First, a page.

This is the full statement issued by Minister of Minerals Resources Mosebenzi Zwane on September 2 indicating that a Cabinet committee called for a judicial review to consider creating a state bank and to probe the mandates of banking oversight bodies after the nation’s four biggest lenders said they would stop doing business with the Gupta family. The Presidency has since distanced itself and Cabinet from the recommendations below.
On 13 April 2016, Cabinet established an Inter-Ministerial Committee (IMC) to consider allegations that certain banks and other financial institutions acted unilaterally and allegedly in collusion, when they closed bank accounts and/or terminated contractual relationships with Oakbay Investments. The IMC was chaired by myself as the Minister of Mineral Resources.
The situation warranted close scrutiny by Government because of the impact that the actions would have, not only on job losses for 7 500 South Africans but also the impact that it would have on investor confidence.
The IMC conducted a number of meetings with various banks, financial institutions and insurance companies as well as with representatives of Oakbay Investments. Although the Minister of Finance was a member of the constituted IMC, he did not participate in its meetings.
A Report of recommendations was tabled at Cabinet. After discussion of the Report, Cabinet has now resolved as follows:
a. To recommend to the President that given the nature of the allegations and the responses received, that the President consider establishing a Judicial Enquiry in terms of section 84(2)(f) of the Constitution;
b. To consider the current mandates of the Banking Tribunal and the Banking Ombudsman. Evidence presented to the IMC indicated that all of the actions taken by the banks and financial institutions were as a result of innuendo and potentially reckless media statements, and as a South African company, Oakbay had very little recourse to the law.
Looking into these mandates and strengthening them would go a long way in ensuring that should any other South African company find itself in a similar situation, it could enjoy equal protection of the law, through urgent and immediate processes being available to it as it required by the Constitution;
c. To consider the current Financial Intelligence Centre Act and the Prevention of Combatting of Corrupt Activities Act regarding the relevant reporting structures set out therein as evidence presented to the IMC was unclear on whether the various banks and financial institutions as well as the Reserve Bank and Treasury complied with these and other pieces of legislation.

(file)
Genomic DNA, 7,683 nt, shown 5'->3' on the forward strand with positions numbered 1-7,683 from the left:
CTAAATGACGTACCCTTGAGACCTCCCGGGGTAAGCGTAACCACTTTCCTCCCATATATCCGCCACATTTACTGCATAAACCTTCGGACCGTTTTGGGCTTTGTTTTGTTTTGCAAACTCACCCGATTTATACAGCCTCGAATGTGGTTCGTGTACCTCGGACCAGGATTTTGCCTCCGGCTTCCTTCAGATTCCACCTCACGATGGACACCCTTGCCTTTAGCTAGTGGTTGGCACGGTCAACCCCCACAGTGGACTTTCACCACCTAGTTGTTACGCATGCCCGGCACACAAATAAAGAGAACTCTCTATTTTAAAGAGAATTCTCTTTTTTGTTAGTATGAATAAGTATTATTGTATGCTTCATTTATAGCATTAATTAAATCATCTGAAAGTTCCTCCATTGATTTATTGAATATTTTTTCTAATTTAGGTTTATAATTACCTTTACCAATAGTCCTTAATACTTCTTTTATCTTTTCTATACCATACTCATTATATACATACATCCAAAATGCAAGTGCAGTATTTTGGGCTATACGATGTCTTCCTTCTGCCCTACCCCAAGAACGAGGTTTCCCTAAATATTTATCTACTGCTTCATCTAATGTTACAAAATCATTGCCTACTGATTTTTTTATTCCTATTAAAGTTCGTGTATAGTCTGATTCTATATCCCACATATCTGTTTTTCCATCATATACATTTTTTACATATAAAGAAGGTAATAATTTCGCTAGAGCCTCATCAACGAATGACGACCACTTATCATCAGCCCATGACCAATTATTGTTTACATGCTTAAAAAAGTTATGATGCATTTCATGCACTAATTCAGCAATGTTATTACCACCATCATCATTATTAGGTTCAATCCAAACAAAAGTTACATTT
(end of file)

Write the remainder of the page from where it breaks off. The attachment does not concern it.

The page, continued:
The IMC was also briefly ceased with the implications of legal action against any of these entities and the potential impact that would have on the volatility of the Rand as well as the measures that could be put in place to protect the economy. This was not something that fell within the mandate of the IMC and should therefore be considered by the Judicial Enquiry;
d. To re-consider South Africa’s clearing bank provisions to allow for new banking licences to be issued and insodoing, to create a free market economy. The IMC was presented with evidence suggesting that the South African banking system is controlled by a handful of clearing banks which ensured that every other local or international bank participating in the South African banking sector would need to go through these clearing banks in order to have their transactions cleared, thereby creating an oligopoly.
Evidence was also presented that these institutions may have placed undue pressure on banks that sought to assist the company by subjecting them to unwarranted auditing processes. It is unclear why the Reserve Bank will not issue new banking licences to other banks and this would need to be given careful attention by the Judicial Enquiry as it did not fall within the purview of the IMC; and
e. The establishment of a State Bank of South Africa with the possible corporatisation of the Post Bank being considered as an option. Evidence presented to the IMC suggested that all of South Africa’s economic power vests in the hands of very specific institutions, institutions who have shown that their ability to act unilaterally is within their mandate and is protected.
These institutions are owned by private shareholders and report to National Treasury who in turn do not need to act on information provided to it.
It was further agreed that the IMC would monitor the process of finalising these matters and would report-back to Cabinet on their progress.
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